Kerr’s social workers – who are still alive – furnished details about the abuse to Peter McKenna of the Irish Independent. It took a while but he eventually exposed the scandal in January 1980. By this time, Kerr had been trafficked to England by Eric Witchell.
The notorious paedophile, Sir Cyril Smith MP, was one of those who abused Kerr in Manchester. In London he was abused at the Philbeach Hotel in Earl’s Court; raped at Dolphin Square; and brought to Elm Guest House (EGH) which was frequented by Cyril Smith, Jimmy Savile and others. He was abused by a barrister at EGH. Hilton Tims, Editor of the Surrey Comet, 1980- 1988, has revealed that in the 1980s one of his journalists made inquiries about EGH only to receive a national security D-Notice injunction which shut his probe down. What possible “national security” threat was there in a story exposing a child brothel? Why did a judge issue the D-Notice?
Sir Peter Hayman, the Deputy Chief Of MI6
Sir Peter Hayman, KCMG, CVO, MBE was another of Richard Kerr’s abusers. Hayman rose to become High Commissioner to Canada and also worked for MI6. According to a slew of reports, he served as MI6’s Deputy Chief for a spell. He was also a member of the notorious Paedophile Information Network.
In October 1978 London detectives discovered his collection of child pornography: 45 of his diaries describing six years of “sexual fantasies” about children; and that he was a member of a group which swapped photographs. One of them shared fantasies about torturing children to death, with yet another paedophile. The police prosecuted two of them while Hayman was given a warning not to send obscene material through the post. In March 1981, Geoffrey Dickens, a Tory MP, named him in the House of Commons. Margaret Thatcher’s Attorney-General, Sir Michael Havers, argued that Hayman’s collection was not of an extreme nature and hence he had not warranted prosecution.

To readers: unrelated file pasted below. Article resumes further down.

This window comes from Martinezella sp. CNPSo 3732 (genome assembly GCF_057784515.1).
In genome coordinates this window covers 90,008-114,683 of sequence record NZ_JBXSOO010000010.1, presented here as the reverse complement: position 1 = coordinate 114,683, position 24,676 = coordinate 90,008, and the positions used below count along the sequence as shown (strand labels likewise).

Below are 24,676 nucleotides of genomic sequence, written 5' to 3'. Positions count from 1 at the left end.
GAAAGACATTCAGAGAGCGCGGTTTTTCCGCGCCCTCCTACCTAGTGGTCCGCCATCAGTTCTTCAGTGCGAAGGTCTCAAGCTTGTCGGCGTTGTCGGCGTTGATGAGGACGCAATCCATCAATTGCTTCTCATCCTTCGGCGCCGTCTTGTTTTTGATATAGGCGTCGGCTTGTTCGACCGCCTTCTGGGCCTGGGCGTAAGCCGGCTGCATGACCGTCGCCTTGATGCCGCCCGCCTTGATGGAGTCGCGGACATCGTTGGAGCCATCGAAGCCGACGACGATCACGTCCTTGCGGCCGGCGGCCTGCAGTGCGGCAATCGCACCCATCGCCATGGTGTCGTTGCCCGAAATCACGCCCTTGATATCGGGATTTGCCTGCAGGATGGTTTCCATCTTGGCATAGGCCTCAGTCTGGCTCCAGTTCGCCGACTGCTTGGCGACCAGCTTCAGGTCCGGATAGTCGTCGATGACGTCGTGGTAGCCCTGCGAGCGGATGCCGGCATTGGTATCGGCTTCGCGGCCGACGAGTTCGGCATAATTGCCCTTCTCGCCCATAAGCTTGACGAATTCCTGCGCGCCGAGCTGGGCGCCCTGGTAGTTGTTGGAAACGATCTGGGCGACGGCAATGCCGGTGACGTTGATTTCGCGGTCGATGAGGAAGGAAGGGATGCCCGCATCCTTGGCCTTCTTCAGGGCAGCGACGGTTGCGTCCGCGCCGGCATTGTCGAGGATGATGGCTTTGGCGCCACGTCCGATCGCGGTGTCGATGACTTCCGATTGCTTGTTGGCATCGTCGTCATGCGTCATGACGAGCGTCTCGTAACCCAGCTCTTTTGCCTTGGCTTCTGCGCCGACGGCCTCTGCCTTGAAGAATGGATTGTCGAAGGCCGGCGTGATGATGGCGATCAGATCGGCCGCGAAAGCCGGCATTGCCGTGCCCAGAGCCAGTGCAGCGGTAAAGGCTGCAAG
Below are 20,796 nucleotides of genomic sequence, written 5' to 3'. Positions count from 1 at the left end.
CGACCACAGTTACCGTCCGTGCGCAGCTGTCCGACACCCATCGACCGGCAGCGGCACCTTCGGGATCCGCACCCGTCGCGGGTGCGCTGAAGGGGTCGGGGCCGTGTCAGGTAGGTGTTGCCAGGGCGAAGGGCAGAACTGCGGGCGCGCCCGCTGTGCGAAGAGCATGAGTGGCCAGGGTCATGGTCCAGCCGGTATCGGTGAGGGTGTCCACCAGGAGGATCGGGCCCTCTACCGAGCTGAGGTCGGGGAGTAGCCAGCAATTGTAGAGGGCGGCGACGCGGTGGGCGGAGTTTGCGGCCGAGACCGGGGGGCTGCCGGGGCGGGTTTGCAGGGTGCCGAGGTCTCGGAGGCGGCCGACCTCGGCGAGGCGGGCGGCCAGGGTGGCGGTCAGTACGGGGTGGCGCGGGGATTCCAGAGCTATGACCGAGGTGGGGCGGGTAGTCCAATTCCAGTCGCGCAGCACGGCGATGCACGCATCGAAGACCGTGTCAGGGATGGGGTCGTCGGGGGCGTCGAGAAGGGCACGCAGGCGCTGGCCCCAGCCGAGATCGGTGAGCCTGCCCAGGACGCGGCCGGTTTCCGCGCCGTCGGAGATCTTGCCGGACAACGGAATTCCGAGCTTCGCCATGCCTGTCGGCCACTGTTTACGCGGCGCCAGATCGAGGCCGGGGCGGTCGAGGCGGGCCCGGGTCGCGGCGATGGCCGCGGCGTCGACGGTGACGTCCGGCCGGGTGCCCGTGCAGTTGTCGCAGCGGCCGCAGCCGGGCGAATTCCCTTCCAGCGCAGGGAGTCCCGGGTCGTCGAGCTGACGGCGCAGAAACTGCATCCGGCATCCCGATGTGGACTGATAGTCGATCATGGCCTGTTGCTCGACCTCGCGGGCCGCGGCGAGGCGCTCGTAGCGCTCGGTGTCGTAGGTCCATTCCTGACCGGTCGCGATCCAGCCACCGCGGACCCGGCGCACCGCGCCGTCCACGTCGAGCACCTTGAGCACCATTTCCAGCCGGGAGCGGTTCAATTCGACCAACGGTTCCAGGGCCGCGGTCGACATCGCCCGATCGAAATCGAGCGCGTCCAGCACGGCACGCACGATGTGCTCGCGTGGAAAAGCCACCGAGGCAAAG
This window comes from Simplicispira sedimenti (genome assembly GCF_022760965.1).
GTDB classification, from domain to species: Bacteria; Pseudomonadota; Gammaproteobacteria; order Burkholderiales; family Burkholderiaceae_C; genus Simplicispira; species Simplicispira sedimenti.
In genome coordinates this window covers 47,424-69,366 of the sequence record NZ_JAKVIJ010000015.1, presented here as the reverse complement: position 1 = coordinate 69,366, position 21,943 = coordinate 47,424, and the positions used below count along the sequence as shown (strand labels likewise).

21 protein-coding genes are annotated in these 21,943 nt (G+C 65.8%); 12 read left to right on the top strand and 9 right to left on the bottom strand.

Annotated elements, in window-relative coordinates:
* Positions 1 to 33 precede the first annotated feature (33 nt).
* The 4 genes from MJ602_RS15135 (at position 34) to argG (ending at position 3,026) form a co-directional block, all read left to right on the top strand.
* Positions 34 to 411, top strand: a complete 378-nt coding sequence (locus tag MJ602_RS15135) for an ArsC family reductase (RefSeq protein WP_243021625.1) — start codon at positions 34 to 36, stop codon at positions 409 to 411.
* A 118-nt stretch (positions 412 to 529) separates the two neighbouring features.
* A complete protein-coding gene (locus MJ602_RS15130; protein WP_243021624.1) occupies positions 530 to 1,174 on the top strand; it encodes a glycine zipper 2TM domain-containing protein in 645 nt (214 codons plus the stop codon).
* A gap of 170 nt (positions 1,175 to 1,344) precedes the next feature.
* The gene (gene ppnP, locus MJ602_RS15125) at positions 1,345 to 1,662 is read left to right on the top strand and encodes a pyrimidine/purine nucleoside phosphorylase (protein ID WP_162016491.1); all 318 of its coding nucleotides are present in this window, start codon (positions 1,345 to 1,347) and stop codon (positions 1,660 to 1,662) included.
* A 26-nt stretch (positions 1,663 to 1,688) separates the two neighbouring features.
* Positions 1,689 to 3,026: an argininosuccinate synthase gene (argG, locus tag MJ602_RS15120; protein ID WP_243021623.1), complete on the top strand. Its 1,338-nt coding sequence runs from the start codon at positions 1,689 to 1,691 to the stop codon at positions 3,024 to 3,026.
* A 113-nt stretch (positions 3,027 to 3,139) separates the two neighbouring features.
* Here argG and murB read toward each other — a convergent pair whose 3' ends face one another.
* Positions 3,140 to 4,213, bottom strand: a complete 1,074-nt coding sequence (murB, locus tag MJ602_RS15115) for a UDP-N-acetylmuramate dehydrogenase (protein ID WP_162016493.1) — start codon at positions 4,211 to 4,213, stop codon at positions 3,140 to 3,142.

Despite all the chances he was given, Hayman failed to curb his impulses and was arrested in a public lavatory in London in 1984 with a boy and convicted of gross indecency – but let off with a caution.
The RUC perverts the course of justice
Kerr has told Village how, “detectives from the RUC also interviewed me in January of 1980 in Preston, Lancaster. I was taken out of the place and threatened when they got me to the police station. Because of their threats I was scared to tell them anything. I kept my mouth shut knowing that the abusers I met were still in contact with me, and the police put me in a cell and made me feel that I was responsible for what happened as if I was the guilty person”.
Kerr later moved to London where other detectives – this time not from the RUC – visited his home, “and did the same thing. They intimidated me and wanted me to not speak any more about what happened. So you can understand why I was scared because they always tried to make me feel I was responsible. I knew too much about what was going on, and the people that were involved – who I became afraid of”.
A bell hop who was able to live beyond his means